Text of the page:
Newt Gingrich'samong likely Iowa Republican caucus-goers is grounded in large part in support from Tea Party and evangelical voters, who have a far more positive view of Gingrich than they do Romney, according to a new CBS News/New York Times poll.
Gingrich wins the support of 34 percent of white evangelicals expected to attend the Republican caucuses on January 3. That's higher than the 31 percent of likely caucus-goers who support Gingrich overall, and far outpaces Romney, who wins the support of just 10 percent of white evangelical caucus-goers. (Ron Paul, Rick Perry and Michele Bachmann also have more support from this group than Romney.)
Gingrich's favorable rating among white evangelical likely caucus-goers is 60 percent - compared to just 31 percent for Romney. Only 18 percent hold an unfavorable view of Gingrich, compared to 43 percent for Romney.
White evangelicals see Gingrich as more prepared to be president than Romney (48 percent to 12 percent), better to handle an international crisis (48 percent to 9 percent), better to handle the economy (22 percent to 11 percent) and having the best chance to beat President Obama next November (37 percent to 24 percent). The electability factor has been central to Romney's argument to conservative voters that they should put aside their misgivings and cast their ballots for him.
The findings suggest that the former House speaker is not being negatively judged by social conservative voters for his personal life, which includes three marriages and the acknowledgement of an extramarital affair.
Still, the survey suggests a candidate's personal life does matter to voters. Among Republican caucus-goers overall, 69 percent say a candidate should be judged on both his or her political record and personal life - a figure that rises to 78 percent among white evangelicals. Twenty-nine percent say candidates should be judged on their political record alone, including 21 percent of White evangelicals. Gingrich leads the pack both among those who say a candidate's record and personal life are important (with 27 percent support) and among those who say only his or her record is important (with 39 percent support).
Gingrich does even better among self-described Tea Party supporters expected to attend the caucuses, with 41 percent support compared to just 10 percent for Romney. (Paul took 14 percent support from Tea Partiers, Perry 12 percent and Bachmann 11 percent.) This despite the fact that Gingrich has been paid millions of dollars to broken influence in Washington, including on behalf of government-sponsored mortgage giant Freddie Mac, and supported the TARP bank bailout that served as an inspiration for the protest movement.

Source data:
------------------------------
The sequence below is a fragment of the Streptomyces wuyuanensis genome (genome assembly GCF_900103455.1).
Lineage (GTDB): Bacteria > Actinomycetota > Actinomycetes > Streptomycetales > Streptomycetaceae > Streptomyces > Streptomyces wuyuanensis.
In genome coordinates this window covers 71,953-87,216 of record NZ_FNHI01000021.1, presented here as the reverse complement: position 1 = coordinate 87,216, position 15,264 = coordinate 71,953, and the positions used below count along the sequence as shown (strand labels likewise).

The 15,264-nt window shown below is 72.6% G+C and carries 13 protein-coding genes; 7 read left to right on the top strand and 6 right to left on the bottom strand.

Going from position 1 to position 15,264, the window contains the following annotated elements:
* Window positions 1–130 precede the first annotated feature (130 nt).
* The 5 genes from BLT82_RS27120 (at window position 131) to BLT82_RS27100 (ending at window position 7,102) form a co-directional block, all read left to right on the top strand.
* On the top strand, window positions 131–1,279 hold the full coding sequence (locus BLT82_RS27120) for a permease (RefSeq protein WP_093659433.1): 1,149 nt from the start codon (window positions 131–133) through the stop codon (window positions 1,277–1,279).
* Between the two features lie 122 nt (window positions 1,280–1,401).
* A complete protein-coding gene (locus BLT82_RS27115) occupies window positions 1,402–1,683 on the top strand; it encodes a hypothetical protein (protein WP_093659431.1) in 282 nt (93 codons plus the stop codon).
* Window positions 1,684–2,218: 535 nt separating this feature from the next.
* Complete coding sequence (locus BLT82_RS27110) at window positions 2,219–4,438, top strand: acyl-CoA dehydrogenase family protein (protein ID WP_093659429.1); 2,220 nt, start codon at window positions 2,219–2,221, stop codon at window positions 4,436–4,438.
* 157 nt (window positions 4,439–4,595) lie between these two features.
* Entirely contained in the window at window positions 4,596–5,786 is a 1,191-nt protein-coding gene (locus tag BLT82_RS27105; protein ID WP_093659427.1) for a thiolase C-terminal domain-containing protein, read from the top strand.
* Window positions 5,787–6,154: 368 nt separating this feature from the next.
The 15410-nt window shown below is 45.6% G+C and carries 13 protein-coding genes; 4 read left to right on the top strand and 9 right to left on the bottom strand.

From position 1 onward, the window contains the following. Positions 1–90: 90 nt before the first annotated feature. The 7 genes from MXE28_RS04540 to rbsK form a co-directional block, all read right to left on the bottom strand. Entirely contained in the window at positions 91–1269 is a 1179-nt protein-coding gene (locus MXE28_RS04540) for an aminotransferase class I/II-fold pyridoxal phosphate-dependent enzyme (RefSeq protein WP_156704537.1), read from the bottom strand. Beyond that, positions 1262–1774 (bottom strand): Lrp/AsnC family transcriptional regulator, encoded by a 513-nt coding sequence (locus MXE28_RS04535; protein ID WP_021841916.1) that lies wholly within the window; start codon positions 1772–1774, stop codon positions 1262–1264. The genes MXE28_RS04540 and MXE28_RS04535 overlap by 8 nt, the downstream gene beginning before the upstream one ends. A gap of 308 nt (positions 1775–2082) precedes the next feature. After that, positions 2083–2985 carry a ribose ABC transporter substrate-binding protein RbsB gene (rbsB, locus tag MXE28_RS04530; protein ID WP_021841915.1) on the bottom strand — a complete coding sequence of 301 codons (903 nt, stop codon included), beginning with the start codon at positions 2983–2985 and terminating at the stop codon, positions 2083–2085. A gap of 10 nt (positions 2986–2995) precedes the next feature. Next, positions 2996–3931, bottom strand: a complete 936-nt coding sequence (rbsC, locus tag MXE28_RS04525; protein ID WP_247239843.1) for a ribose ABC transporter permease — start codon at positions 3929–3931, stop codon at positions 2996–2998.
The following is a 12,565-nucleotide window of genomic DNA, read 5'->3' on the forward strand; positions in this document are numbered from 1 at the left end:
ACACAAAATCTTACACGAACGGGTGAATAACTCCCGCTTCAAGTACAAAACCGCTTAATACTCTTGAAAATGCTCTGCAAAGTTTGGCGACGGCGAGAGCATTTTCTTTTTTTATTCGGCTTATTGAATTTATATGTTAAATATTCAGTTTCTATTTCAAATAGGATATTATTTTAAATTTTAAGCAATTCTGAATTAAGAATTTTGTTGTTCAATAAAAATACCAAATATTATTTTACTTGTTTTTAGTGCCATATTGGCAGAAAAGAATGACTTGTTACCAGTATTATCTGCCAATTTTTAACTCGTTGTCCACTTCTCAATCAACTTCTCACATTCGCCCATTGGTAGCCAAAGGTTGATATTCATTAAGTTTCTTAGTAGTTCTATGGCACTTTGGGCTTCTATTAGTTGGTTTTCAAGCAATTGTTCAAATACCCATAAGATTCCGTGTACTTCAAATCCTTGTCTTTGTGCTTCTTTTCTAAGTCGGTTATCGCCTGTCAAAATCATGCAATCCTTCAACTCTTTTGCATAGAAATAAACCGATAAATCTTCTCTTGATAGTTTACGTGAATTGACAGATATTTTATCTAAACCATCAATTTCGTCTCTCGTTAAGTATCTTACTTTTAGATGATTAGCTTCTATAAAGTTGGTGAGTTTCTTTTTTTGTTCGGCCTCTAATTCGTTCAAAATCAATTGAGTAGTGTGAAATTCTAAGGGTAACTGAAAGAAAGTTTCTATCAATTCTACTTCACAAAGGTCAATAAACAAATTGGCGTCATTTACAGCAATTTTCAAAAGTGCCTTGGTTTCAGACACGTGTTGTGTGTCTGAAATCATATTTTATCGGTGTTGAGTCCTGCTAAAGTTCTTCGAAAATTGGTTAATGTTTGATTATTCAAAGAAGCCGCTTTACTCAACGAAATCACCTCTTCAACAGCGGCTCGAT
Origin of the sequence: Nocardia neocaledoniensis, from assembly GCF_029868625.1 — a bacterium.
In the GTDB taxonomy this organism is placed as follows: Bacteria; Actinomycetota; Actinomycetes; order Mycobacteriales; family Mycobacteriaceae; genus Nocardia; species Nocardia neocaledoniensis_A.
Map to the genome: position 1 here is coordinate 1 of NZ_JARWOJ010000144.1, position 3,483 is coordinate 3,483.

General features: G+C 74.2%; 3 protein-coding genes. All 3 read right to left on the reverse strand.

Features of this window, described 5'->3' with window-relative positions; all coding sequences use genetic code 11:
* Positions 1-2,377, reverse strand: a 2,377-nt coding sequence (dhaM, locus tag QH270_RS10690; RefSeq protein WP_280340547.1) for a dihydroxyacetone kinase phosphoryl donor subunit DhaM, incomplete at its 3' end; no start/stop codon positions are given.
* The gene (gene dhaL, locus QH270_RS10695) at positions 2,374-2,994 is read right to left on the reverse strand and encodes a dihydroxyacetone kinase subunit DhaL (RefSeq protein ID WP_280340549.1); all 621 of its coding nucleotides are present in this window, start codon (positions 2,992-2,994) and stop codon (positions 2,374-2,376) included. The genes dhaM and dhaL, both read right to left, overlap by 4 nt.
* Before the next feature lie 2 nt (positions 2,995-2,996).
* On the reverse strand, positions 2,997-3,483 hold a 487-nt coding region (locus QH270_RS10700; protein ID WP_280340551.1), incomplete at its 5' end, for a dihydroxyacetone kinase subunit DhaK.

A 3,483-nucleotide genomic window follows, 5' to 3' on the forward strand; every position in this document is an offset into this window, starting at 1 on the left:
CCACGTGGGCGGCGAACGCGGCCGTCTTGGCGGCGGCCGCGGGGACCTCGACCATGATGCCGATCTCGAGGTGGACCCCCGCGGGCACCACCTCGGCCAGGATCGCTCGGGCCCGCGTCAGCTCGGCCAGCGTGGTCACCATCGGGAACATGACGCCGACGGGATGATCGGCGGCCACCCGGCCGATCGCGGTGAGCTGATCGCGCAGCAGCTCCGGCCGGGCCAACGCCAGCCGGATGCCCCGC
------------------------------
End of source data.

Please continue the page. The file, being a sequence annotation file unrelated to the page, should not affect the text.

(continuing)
Sixty-eight percent of Republican caucus-goers who back the Tea Party have a favorable view of Gingrich, while just 14 percent hold an unfavorable view. Romney, by contrast, has a net negative favorable rating, with 39 percent in this group viewing him favorably and 44 percent viewing him unfavorably.
These Tea Partiers see Gingrich as more prepared than Romney to be president (56 percent to 11 percent), better to handle an international crisis (54 percent to 8 percent) and more likely to defeat Mr. Obama (45 percent to 19 percent). Fifty-six percent would "enthusiastically" support Gingrich if he were the Republican presidential nominee, compared to just 33 percent for Paul and Romney.
Iowa-caucus goers don't see social issues as paramount: 71 percent overall say candidates should be judged on economic issues, while just 14 percent point to social issues. (13 percent said the two are equally important.) Just 25 percent of white evangelical Republican caucus-goers and 18 percent of Tea Party Republican caucus-goers say social issues matter the most in their vote, while 55 percent of white evangelical Republican caucus-goers and 65 percent of Tea Party caucus-goers cite economic issues as paramount.
Seventy-eight percent of likely caucus-goers overall would be willing to vote for a candidate who is less conservative than they are, while 62 percent would be willing to vote for someone who does not share their view on immigration; 58 percent say they could vote for someone who has changed their position on abortion. One in three would say they would not cast ballots for someone who has changed their position on abortion or disagrees with them on immigration.
More than half of likely Republican caucus-goers (55 percent) say it is at least somewhat important a candidate share their religious beliefs, a figure that rises to 80 percent among white evangelicals. Eighty-five percent overall (including 77 percent of white evangelicals) say they would vote for a Mormon candidate, though just 67 percent say most people they know would vote for a Mormon. Both Romney and Jon Huntsman are Mormon.
CBS News and The New York Times conducted telephone interviews November 30-December 5, 2011 with 642 registered voters who said they would definitely or probably attend the Republican caucus in Iowa. The error due to sampling could be four points for caucus-goers.
The sample was drawn from two sources: the state of Iowa's registered voter list, and an RDD sample of cell phone interviews.
Results were weighted by probabilities of selection and by demographic characteristics to reflect the eligible caucus-goers on the Iowa voter list.Full CBS News coverage: Newt Gingrich